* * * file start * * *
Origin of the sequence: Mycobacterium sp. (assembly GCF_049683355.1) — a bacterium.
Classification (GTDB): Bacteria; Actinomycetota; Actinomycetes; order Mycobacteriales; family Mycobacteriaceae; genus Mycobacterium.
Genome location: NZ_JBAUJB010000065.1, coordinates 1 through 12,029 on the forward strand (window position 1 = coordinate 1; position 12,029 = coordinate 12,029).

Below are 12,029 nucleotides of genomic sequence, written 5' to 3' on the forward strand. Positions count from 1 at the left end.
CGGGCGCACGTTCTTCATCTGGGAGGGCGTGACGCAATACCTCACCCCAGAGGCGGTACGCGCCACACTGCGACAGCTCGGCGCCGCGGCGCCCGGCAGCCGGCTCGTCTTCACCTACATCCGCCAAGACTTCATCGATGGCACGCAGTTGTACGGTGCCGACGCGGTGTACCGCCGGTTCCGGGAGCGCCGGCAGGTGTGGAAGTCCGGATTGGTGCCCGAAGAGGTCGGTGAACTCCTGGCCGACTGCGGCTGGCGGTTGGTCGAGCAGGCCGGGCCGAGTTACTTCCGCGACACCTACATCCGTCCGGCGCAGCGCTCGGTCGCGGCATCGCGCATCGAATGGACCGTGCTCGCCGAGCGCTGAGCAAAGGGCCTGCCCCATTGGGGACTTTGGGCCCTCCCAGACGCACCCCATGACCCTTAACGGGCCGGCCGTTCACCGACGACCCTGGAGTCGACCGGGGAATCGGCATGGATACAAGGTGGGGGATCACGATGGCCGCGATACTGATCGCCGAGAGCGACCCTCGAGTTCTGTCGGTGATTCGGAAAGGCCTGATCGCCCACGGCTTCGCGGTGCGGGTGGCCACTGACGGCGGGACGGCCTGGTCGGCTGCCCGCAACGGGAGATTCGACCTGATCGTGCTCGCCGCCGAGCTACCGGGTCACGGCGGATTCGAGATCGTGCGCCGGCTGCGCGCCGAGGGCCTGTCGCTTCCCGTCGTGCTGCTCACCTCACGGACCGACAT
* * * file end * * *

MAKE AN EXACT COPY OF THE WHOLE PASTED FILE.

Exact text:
Origin of the sequence: Mycobacterium sp. (assembly GCF_049683355.1) — a bacterium.
Classification (GTDB): Bacteria; Actinomycetota; Actinomycetes; order Mycobacteriales; family Mycobacteriaceae; genus Mycobacterium.
Genome location: NZ_JBAUJB010000065.1, coordinates 1 through 12,029 on the forward strand (window position 1 = coordinate 1; position 12,029 = coordinate 12,029).

Below are 12,029 nucleotides of genomic sequence, written 5' to 3' on the forward strand. Positions count from 1 at the left end.
CGGGCGCACGTTCTTCATCTGGGAGGGCGTGACGCAATACCTCACCCCAGAGGCGGTACGCGCCACACTGCGACAGCTCGGCGCCGCGGCGCCCGGCAGCCGGCTCGTCTTCACCTACATCCGCCAAGACTTCATCGATGGCACGCAGTTGTACGGTGCCGACGCGGTGTACCGCCGGTTCCGGGAGCGCCGGCAGGTGTGGAAGTCCGGATTGGTGCCCGAAGAGGTCGGTGAACTCCTGGCCGACTGCGGCTGGCGGTTGGTCGAGCAGGCCGGGCCGAGTTACTTCCGCGACACCTACATCCGTCCGGCGCAGCGCTCGGTCGCGGCATCGCGCATCGAATGGACCGTGCTCGCCGAGCGCTGAGCAAAGGGCCTGCCCCATTGGGGACTTTGGGCCCTCCCAGACGCACCCCATGACCCTTAACGGGCCGGCCGTTCACCGACGACCCTGGAGTCGACCGGGGAATCGGCATGGATACAAGGTGGGGGATCACGATGGCCGCGATACTGATCGCCGAGAGCGACCCTCGAGTTCTGTCGGTGATTCGGAAAGGCCTGATCGCCCACGGCTTCGCGGTGCGGGTGGCCACTGACGGCGGGACGGCCTGGTCGGCTGCCCGCAACGGGAGATTCGACCTGATCGTGCTCGCCGCCGAGCTACCGGGTCACGGCGGATTCGAGATCGTGCGCCGGCTGCGCGCCGAGGGCCTGTCGCTTCCCGTCGTGCTGCTCACCTCACGGACCGACAT